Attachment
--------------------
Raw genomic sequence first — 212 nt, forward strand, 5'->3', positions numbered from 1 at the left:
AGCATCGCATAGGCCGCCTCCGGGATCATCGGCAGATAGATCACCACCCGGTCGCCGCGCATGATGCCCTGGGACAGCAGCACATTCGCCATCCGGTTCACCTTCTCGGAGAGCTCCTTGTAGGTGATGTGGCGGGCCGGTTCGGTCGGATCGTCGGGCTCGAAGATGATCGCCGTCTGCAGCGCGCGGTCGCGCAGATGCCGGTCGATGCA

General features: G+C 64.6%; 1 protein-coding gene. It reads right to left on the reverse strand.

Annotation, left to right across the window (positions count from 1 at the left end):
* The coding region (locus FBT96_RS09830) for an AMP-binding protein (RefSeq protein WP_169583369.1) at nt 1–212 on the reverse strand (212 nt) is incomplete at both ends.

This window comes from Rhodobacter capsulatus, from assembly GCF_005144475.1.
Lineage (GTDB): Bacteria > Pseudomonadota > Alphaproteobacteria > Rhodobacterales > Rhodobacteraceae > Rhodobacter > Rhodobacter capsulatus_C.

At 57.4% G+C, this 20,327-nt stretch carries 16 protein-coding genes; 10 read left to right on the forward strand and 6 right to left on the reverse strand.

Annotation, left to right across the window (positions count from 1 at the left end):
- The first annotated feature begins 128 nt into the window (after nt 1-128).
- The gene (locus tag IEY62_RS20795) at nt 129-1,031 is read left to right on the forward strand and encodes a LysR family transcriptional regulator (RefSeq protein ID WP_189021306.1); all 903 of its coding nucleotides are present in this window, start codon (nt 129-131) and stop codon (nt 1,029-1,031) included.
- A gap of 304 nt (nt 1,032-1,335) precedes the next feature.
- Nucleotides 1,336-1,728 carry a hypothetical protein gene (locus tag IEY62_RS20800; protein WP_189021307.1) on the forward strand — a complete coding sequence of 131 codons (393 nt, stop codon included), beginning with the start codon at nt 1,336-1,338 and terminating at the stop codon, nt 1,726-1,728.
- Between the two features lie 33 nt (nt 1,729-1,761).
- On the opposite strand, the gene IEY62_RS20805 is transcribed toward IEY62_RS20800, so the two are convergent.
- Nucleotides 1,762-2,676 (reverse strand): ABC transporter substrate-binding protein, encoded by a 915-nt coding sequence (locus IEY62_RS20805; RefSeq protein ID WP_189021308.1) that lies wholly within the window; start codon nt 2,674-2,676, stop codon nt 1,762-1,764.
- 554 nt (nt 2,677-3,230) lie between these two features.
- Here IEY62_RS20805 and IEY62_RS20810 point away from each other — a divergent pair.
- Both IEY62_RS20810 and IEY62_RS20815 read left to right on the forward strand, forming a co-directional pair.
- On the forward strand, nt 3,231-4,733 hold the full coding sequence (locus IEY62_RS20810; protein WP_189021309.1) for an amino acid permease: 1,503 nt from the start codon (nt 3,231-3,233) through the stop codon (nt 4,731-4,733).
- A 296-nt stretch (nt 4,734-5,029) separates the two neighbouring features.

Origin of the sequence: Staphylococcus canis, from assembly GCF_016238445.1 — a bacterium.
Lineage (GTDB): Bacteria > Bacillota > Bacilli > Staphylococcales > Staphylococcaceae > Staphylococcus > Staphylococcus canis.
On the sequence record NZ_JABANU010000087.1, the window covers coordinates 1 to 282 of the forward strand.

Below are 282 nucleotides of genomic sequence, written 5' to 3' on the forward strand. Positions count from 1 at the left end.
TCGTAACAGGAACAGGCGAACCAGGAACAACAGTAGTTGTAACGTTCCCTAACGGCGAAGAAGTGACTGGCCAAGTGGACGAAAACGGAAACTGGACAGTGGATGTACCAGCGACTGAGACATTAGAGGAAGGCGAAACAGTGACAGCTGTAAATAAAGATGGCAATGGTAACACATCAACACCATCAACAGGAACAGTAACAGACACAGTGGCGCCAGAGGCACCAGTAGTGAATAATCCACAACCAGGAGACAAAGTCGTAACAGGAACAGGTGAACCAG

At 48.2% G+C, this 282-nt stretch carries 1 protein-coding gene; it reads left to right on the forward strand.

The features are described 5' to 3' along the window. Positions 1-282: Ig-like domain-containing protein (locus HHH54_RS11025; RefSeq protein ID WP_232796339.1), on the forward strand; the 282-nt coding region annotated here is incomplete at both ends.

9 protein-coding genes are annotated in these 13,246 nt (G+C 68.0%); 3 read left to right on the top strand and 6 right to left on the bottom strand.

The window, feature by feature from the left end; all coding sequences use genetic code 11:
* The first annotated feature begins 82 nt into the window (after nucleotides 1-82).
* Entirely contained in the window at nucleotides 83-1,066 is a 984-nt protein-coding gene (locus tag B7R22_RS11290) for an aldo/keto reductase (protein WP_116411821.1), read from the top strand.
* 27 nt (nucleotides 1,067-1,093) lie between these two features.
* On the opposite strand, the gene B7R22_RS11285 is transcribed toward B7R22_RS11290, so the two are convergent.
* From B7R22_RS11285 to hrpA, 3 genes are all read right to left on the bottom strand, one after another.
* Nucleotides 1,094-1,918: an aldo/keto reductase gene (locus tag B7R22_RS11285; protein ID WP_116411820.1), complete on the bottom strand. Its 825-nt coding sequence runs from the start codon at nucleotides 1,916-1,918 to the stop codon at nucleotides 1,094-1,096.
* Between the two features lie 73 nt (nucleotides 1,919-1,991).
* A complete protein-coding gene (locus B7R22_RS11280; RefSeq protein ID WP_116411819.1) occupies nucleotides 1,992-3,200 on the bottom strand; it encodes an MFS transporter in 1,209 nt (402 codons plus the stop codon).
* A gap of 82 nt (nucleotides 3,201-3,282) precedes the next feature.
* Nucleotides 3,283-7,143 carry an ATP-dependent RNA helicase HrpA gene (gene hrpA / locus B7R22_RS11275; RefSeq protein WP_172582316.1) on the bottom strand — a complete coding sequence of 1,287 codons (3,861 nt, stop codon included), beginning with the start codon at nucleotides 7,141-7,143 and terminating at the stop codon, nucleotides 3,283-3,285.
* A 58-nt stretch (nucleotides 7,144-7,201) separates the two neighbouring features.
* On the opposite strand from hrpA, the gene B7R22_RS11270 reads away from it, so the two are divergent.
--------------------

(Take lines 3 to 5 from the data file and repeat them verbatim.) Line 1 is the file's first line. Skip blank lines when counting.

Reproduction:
General features: G+C 64.6%; 1 protein-coding gene. It reads right to left on the reverse strand.

Annotation, left to right across the window (positions count from 1 at the left end):
* The coding region (locus FBT96_RS09830) for an AMP-binding protein (RefSeq protein WP_169583369.1) at nt 1–212 on the reverse strand (212 nt) is incomplete at both ends.